In an unusual move, the FCC’s Media Bureau today granted the renewal of a Texas FM radio station, but with a catch – the bureau shortened the renewal period to two years due to the station’s silence for “slightly less than half of the Station’s license term.”
Under Section 312(g) of the Communications Act, a station’s license will expire if the station “fails to transmit broadcast signals for any consecutive 12-month period.” As the Bureau recognized in today’s Memorandum Opinion and Order and Notice of Apparent Liability, “in response to Section 312(g), some licensees of silent stations have adopted a practice of resuming operation for a short period of time, in some cases as little as a day, before the 12-month limit in Section 312(g) applies.” Facing such a situation in 2001, the Commission in Birach Broadcasting Corporation granted a full term renewal to a station that had endured prolonged periods of silence, but used the occasion to warn licensees that they “will face a very heavy burden in demonstrating that [they have] served the public interest where [they have] remained silent for most or all of the prior license term.”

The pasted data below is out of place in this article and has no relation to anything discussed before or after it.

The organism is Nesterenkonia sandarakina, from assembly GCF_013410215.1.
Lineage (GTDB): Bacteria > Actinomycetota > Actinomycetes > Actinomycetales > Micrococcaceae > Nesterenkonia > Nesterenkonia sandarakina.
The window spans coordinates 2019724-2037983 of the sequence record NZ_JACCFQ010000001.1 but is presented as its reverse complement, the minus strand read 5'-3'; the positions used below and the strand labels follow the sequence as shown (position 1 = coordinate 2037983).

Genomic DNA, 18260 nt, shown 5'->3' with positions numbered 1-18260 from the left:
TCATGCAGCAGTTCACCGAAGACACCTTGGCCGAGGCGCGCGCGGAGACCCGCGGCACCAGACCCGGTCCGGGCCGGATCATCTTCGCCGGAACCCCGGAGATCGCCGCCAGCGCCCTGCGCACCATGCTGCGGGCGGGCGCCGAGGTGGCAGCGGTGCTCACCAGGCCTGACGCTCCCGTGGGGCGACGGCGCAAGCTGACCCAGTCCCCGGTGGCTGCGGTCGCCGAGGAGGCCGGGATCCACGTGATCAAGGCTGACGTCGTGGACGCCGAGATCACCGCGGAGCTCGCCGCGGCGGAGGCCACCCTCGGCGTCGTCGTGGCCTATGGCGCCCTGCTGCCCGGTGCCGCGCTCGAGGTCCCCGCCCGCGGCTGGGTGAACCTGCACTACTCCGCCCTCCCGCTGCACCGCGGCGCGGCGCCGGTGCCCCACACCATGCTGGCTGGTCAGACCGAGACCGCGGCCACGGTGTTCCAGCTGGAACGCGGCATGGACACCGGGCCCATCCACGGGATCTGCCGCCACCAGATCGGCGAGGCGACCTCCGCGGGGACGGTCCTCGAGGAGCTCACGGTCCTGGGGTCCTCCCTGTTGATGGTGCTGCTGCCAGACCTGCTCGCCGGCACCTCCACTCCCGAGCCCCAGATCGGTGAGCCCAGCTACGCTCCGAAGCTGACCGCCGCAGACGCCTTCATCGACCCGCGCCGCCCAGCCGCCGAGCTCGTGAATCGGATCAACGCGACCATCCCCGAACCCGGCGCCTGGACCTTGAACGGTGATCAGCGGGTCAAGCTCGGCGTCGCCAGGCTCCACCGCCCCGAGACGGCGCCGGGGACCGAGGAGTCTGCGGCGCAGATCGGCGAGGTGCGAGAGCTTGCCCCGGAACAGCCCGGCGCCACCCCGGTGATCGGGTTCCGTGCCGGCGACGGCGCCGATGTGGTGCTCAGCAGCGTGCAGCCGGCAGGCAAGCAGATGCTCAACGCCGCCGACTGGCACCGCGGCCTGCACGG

In the instant case, the station was silent for less than half of its license term (the license term ran from August 9, 2009 to July 31, 2013 and the station was silent pursuant to Special Temporary Authority from March 1, 2011 to February 27, 2012 and again from March 27, 2012 to March 20, 2013). While recognizing that “the Station’s periods of silence under Licensee’s supervision do not quite involve ‘most or all of the prior license term the silent period,’” the Bureau nevertheless determined that “the Licensee’s conduct has fallen far short of that which would warrant license renewal.” The Bureau found that periods of prolonged silence constitute “a fundamental failure to serve station’s community of license, because a silent station offers that community no public service programming such as news, public affairs, weather information, and Emergency Alert System notifications.”
Notably, the Commission acknowledged that the licensee obtained authorization for each silent period and had since resumed full time operation. Still, it concluded that “additional measures are necessary in order to ensure that Licensee endeavors in the future to provide the broadcast service it is licensed to provide.”
With this precedent now established, we expect the Bureau to continue cracking down on stations that are silent for prolonged periods.